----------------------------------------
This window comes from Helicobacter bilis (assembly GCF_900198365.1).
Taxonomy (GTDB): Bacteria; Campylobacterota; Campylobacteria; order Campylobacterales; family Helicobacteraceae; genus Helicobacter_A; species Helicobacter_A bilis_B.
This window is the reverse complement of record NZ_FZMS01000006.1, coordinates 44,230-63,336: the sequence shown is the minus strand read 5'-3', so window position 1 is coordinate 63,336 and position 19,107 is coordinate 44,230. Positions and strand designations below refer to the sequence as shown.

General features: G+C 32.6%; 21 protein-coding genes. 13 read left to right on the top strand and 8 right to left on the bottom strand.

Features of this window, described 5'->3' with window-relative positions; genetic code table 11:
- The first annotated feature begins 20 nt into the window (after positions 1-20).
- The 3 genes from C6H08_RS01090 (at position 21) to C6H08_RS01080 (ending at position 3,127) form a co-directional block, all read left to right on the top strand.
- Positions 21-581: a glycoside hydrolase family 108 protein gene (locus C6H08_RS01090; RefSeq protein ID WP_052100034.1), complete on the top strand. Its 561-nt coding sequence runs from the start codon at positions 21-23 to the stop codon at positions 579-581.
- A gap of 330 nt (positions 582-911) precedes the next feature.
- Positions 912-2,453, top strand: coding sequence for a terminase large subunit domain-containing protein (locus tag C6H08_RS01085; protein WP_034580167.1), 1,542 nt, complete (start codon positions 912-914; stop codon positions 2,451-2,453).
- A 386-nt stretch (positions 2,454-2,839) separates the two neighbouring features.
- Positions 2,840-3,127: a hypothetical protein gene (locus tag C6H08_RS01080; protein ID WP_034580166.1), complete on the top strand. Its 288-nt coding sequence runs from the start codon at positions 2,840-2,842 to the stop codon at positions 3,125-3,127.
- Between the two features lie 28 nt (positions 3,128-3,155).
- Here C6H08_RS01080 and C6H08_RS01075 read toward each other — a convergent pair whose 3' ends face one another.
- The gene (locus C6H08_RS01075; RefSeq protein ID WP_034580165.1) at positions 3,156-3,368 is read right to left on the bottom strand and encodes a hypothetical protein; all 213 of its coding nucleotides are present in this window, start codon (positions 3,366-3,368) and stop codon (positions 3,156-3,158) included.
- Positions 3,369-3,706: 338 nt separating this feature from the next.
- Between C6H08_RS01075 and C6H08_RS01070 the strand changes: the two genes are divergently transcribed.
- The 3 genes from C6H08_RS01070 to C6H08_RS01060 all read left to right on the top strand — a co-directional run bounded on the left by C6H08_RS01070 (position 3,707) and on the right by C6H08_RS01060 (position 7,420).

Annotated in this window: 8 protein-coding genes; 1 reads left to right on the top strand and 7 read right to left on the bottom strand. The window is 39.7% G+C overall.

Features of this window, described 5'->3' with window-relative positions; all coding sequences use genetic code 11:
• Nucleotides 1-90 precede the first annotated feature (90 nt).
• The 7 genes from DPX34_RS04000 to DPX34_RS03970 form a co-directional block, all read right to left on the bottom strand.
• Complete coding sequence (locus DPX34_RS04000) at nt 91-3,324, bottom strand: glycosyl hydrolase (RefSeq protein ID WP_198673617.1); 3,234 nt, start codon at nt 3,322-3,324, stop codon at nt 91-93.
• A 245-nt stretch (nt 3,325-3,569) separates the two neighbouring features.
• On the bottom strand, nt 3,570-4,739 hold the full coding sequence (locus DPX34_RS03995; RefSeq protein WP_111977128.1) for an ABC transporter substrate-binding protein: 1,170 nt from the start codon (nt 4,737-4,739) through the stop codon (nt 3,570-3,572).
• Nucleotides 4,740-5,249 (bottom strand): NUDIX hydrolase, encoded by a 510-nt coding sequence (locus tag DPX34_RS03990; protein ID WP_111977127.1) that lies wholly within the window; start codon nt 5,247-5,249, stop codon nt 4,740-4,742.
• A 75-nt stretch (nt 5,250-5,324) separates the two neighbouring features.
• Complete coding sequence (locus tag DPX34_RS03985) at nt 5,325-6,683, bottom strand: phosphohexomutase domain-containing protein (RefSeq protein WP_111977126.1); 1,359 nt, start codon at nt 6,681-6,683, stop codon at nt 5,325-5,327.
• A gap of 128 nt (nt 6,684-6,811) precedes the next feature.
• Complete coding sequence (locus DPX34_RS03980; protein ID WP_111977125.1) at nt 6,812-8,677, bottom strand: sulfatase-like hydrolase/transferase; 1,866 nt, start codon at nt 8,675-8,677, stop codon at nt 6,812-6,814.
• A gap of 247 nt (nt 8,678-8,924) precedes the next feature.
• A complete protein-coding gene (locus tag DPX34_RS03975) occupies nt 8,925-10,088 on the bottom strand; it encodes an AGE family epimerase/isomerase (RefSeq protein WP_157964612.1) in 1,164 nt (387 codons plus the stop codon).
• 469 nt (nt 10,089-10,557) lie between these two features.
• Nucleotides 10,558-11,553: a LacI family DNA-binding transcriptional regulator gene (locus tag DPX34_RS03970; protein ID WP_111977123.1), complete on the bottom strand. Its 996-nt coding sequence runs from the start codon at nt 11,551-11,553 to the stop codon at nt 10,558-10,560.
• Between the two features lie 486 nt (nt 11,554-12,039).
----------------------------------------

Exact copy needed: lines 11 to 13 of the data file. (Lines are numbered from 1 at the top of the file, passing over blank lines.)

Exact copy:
- A 386-nt stretch (positions 2,454-2,839) separates the two neighbouring features.
- Positions 2,840-3,127: a hypothetical protein gene (locus tag C6H08_RS01080; protein ID WP_034580166.1), complete on the top strand. Its 288-nt coding sequence runs from the start codon at positions 2,840-2,842 to the stop codon at positions 3,125-3,127.
- Between the two features lie 28 nt (positions 3,128-3,155).